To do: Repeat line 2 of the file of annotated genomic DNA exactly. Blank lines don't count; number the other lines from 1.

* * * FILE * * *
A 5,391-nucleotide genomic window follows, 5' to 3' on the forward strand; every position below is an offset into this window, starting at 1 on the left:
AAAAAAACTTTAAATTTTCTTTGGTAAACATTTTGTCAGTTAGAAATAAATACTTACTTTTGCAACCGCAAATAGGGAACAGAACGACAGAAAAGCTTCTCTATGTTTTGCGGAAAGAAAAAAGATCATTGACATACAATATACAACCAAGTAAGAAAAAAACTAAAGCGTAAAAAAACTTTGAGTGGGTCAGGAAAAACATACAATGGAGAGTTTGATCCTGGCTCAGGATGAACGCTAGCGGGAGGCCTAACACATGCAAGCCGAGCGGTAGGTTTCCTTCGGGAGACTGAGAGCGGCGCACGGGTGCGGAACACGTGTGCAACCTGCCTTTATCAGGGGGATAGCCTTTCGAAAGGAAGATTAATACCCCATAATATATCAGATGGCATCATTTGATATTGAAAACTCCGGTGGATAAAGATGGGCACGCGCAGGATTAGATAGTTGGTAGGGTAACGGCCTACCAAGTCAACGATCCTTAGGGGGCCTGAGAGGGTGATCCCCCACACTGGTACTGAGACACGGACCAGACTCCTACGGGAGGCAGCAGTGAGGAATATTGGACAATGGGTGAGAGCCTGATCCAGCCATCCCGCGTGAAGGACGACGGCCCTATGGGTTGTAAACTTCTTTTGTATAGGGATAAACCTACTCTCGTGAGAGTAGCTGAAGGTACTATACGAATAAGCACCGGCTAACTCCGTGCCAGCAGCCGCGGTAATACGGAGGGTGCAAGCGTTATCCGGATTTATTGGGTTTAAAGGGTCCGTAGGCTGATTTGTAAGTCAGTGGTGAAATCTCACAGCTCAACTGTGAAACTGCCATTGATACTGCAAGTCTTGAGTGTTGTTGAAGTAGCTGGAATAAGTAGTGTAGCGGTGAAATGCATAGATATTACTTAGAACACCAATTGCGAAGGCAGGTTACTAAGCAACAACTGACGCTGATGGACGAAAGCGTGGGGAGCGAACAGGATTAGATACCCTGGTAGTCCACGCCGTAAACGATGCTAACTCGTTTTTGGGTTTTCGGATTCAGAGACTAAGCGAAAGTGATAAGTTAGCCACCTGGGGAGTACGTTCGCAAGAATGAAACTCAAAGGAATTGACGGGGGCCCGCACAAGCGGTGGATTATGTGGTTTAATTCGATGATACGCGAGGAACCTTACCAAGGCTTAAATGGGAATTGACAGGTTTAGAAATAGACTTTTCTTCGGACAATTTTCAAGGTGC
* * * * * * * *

AAAAAAACTTTAAATTTTCTTTGGTAAACATTTTGTCAGTTAGAAATAAATACTTACTTTTGCAACCGCAAATAGGGAACAGAACGACAGAAAAGCTTCTCTATGTTTTGCGGAAAGAAAAAAGATCATTGACATACAATATACAACCAAGTAAGAAAAAAACTAAAGCGTAAAAAAACTTTGAGTGGGTCAGGAAAAACATACAATGGAGAGTTTGATCCTGGCTCAGGATGAACGCTAGCGGGAGGCCTAACACATGCAAGCCGAGCGGTAGGTTTCCTTCGGGAGACTGAGAGCGGCGCACGGGTGCGGAACACGTGTGCAACCTGCCTTTATCAGGGGGATAGCCTTTCGAAAGGAAGATTAATACCCCATAATATATCAGATGGCATCATTTGATATTGAAAACTCCGGTGGATAAAGATGGGCACGCGCAGGATTAGATAGTTGGTAGGGTAACGGCCTACCAAGTCAACGATCCTTAGGGGGCCTGAGAGGGTGATCCCCCACACTGGTACTGAGACACGGACCAGACTCCTACGGGAGGCAGCAGTGAGGAATATTGGACAATGGGTGAGAGCCTGATCCAGCCATCCCGCGTGAAGGACGACGGCCCTATGGGTTGTAAACTTCTTTTGTATAGGGATAAACCTACTCTCGTGAGAGTAGCTGAAGGTACTATACGAATAAGCACCGGCTAACTCCGTGCCAGCAGCCGCGGTAATACGGAGGGTGCAAGCGTTATCCGGATTTATTGGGTTTAAAGGGTCCGTAGGCTGATTTGTAAGTCAGTGGTGAAATCTCACAGCTCAACTGTGAAACTGCCATTGATACTGCAAGTCTTGAGTGTTGTTGAAGTAGCTGGAATAAGTAGTGTAGCGGTGAAATGCATAGATATTACTTAGAACACCAATTGCGAAGGCAGGTTACTAAGCAACAACTGACGCTGATGGACGAAAGCGTGGGGAGCGAACAGGATTAGATACCCTGGTAGTCCACGCCGTAAACGATGCTAACTCGTTTTTGGGTTTTCGGATTCAGAGACTAAGCGAAAGTGATAAGTTAGCCACCTGGGGAGTACGTTCGCAAGAATGAAACTCAAAGGAATTGACGGGGGCCCGCACAAGCGGTGGATTATGTGGTTTAATTCGATGATACGCGAGGAACCTTACCAAGGCTTAAATGGGAATTGACAGGTTTAGAAATAGACTTTTCTTCGGACAATTTTCAAGGTGC